If we've learned anything from the COVID-19 pandemic, it's that hand washing is one of the simplest, most basic ways to stay healthy. But few people do it the right way, neither as often — or as long as — they should. According to a 2017 study there's at least one thing hand washers can't get wrong, even when they're trying to wash off nasty germs like E. Coli: the water temperature.
“Whether you use 60-degree Fahrenheit or 100-degree Fahrenheit temperature — or something in the middle — none of those temperatures had a significantly different effect than the other. They were all effective in removing bacteria from the hand,” said Donald Schaffner, distinguished professor and extension specialist at Rutgers, New Brunswick and author of the study.
While some might believe that the temperature of the water is killing bacteria on the hands, that’s not true. It’s the act of washing that removes the grime.
“Water works as a physical cleanser and washes the organisms and microbes off the hands,” said Dr. Raymond Pontzer, director of infection prevention for UPMC in Pittsburgh, who was not involved in the study. “There is no evidence — and this study reinforces that — that the actual temperature of the water has anything to do with the antimicrobial properties of hand washing.”
For the study, in the June 2017 issue of the Journal of Food Protection, Schaffner and his colleagues had 20 people wash their hands in a variety of conditions, including using cool and warm water, lathering for five, 10, 20, or 40 seconds, using antibacterial or regular soap, and applying various amounts of soap. The researchers put a non-virulent strain of E. coli on each person’s hand prior to the cleansing to measure how the techniques worked.
To all the lazy hand washers, lathering for five seconds isn't enough to remove bacteria. But the researchers found little difference between lathering for 10, 20 or 40 seconds.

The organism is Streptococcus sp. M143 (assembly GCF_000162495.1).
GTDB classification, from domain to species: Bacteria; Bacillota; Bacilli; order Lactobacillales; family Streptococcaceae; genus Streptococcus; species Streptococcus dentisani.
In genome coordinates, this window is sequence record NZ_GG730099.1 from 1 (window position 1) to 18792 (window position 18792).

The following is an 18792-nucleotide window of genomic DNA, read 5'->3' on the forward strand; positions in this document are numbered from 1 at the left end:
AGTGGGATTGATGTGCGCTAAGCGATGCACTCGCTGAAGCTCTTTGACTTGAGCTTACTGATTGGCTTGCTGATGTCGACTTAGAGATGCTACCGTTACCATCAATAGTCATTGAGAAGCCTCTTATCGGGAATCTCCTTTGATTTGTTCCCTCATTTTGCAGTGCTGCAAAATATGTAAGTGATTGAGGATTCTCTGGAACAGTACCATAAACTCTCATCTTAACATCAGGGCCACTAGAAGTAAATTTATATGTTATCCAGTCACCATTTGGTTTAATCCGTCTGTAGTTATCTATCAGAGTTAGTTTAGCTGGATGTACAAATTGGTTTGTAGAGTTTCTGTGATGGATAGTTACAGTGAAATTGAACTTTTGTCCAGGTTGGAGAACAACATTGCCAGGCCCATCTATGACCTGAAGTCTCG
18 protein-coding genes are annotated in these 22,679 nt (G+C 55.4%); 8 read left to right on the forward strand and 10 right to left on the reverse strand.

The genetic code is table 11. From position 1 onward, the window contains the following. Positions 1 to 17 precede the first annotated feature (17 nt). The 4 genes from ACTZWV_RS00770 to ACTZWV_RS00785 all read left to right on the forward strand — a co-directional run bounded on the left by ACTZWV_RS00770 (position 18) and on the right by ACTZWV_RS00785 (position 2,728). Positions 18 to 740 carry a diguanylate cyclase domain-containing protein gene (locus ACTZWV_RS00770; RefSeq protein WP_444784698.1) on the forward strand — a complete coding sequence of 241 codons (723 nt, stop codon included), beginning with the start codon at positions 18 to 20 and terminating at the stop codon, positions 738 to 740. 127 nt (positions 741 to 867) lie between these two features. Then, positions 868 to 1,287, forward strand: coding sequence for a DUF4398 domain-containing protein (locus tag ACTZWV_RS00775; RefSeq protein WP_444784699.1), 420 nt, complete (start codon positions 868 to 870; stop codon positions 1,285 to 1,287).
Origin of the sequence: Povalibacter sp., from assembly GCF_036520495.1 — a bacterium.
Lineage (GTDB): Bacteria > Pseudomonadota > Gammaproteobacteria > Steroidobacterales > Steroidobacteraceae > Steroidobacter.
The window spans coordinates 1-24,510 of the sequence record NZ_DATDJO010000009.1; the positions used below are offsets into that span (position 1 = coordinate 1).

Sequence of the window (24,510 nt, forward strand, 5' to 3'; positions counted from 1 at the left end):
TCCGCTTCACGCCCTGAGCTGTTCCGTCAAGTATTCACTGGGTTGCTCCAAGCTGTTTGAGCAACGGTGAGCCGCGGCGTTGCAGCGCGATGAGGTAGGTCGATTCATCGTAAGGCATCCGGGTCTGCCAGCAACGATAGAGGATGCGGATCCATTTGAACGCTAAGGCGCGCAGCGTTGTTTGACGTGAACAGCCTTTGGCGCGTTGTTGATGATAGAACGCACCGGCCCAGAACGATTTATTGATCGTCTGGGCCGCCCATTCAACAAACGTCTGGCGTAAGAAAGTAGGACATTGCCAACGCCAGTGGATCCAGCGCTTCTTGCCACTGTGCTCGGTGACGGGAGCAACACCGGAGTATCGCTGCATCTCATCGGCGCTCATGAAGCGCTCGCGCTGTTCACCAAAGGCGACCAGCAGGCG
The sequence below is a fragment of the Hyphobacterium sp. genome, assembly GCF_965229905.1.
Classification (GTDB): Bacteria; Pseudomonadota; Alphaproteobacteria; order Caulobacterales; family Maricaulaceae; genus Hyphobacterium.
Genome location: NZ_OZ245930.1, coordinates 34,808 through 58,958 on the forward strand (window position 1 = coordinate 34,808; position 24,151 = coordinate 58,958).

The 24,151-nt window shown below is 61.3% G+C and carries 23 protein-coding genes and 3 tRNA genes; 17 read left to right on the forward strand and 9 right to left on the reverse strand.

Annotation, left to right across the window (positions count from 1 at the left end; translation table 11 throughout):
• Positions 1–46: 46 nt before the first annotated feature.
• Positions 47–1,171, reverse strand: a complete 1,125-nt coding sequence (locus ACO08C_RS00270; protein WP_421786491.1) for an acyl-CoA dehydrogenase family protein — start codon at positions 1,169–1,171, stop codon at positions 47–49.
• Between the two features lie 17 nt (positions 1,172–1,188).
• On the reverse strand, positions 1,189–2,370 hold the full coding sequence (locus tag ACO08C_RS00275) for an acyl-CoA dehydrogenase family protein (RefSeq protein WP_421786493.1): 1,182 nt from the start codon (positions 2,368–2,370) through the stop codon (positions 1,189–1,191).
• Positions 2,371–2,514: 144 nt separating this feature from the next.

Soap is important, but more soap doesn’t decrease the germs on the hands.
To prevent the spread of COVID-19, the Centers for Disease Control recommends washing hands after blowing your nose, coughing, and sneezing; after being in a public place; and before and after caring for someone who is sick.
The right way to wash your hands
Here's what the science says:
1. Sing 'Happy Birthday'
The song takes about 20 seconds, which is the amount of time people should wash their hands.
2. Lather with soap
Water alone won't remove enough germs. But you don't need antibacterial soap, which does little or nothing to make the soap work better, according to the FDA.
3. Dry with a paper towel
In a previous study, Schaffner examined the difference between using a paper towel or airing drying hands. It turns out evaporating the water from your hand doesn’t do much for cleanliness, while paper towels sloth off extra germs.
“The act of physically rubbing with a paper towel did actually remove some bacteria,” he said.
4. Use the water temp you like
Still feel like you need hot water to have clean hands? Go ahead. Do what makes you comfortable. Just make sure to wash your hands.
“We want people to be comfortable in washing their hands and if cooler water is more comfortable do that or if warmer is more comfortable do that,” Schaffner said.
People who frequently wash or do so with hot water might experience cracked and broken skin, which harbors bacteria. This dry skin also makes it harder for people to remove bacteria, so Pontzer recommends people use lotion.
"It actually reduces the amount of bacteria that hangs on the skin."
If soap and water isn't available, the CDC advises using hand sanitizer that contains 60% alcohol.
This story was originally published in 2017.